Hogle Zoo quarantines birds due to the spreading Avian Flu
Apr 26, 2022, 6:41 PM | Updated: Jun 20, 2022, 1:59 pm
SALT LAKE CITY – The decision was an easy one.
When Zea Colley asked her daughter where she wanted to go for her birthday, Hogle Zoo was at the top of her list.
“We love it,” Colley said. “The kids love all of it, every time we come, some animal is doing something new, so you have to come a lot to see it all.”
New animals like the two baby leopards who made their first appearance at the zoo last week.
They join the popular giraffes, elephants, and zebras that have become tradition at the zoo to see.
“I think they love everything,” Colley said with a laugh.
However, for as many times as they’ve been to Hogle Zoo on their season pass, this time there are animals they couldn’t see.
“I think it’s a good thing that they have the birds safe. I don’t think it detracts from the zoo at all,” Colley said.
The Avian Flu is flying its way across the country.
So, to keep its birds safe, Hogle Zoo decided to drain its pond and other water features to keep birds from gathering and close some bird exhibits.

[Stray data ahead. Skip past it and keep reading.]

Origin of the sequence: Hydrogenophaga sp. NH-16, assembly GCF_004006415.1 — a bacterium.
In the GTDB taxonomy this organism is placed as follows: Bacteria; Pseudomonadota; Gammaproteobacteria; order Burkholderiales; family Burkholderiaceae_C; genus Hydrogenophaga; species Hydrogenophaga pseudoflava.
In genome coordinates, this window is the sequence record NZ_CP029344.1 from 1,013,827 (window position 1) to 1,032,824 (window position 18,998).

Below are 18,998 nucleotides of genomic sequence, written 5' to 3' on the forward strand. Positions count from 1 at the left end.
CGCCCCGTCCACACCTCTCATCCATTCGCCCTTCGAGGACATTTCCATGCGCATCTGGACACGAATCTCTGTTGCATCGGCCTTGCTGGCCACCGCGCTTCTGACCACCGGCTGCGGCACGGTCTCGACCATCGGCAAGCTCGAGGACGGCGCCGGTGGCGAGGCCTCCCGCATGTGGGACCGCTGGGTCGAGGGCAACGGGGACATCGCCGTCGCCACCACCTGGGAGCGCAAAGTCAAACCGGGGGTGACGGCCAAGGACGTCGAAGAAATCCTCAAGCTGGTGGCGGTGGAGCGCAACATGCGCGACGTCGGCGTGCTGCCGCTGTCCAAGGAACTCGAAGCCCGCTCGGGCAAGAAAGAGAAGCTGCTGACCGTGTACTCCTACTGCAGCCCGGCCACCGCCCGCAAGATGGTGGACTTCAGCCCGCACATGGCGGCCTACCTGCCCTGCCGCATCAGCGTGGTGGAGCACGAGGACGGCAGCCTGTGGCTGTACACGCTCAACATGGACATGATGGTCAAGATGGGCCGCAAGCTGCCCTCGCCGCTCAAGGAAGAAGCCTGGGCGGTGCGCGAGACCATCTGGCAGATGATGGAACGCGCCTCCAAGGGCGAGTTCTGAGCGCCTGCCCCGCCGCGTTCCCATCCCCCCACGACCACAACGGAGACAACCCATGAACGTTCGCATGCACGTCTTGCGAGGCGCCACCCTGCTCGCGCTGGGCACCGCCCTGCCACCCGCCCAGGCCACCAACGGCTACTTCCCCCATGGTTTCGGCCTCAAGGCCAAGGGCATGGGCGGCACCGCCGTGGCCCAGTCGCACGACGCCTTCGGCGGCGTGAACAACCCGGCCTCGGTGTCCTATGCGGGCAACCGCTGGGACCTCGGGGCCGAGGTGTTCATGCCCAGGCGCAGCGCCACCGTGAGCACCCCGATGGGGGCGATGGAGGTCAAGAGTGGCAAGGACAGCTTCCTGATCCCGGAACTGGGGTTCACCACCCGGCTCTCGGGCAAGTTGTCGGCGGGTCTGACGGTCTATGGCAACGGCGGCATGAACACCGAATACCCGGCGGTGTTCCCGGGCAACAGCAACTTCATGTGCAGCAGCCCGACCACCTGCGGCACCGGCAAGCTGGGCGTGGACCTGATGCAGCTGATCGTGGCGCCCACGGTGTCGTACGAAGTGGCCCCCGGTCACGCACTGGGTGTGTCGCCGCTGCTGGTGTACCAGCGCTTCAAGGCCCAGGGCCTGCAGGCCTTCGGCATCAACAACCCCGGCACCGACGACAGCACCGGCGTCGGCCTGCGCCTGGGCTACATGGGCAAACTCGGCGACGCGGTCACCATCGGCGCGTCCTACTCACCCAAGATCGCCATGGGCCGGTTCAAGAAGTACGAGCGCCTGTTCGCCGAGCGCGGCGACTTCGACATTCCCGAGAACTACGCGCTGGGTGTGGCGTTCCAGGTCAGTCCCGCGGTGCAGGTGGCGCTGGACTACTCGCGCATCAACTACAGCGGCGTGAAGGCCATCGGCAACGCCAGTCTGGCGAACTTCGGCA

“We already had an avian influenza response plan in place. It’s 11 pages long,” Dr. Erika Crook said, who is the Director of Animal Health at Hogle Zoo.
Part of that plan was to move bird species that are more susceptible to avian flu into separate indoor housing.
Bird species like bald eagles, vultures, barn owls, and hawks are now safe from the outdoors.
“The way our collections, our birds, are going to get avian influenza is through ducks and geese that naturally carry it in their body,” Dr. Crook said. “They’re just flying over and then they might defecate or have some bodily secretion that could affect our collection.”
So far, no birds at Hogle Zoo have tested positive for avian flu.
It’s a plan many people who come here, like Colley and her family, understand.
“We hardly noticed,” Colley said. “Like, there’s so much to see, it didn’t really make a difference on the trip or anything.”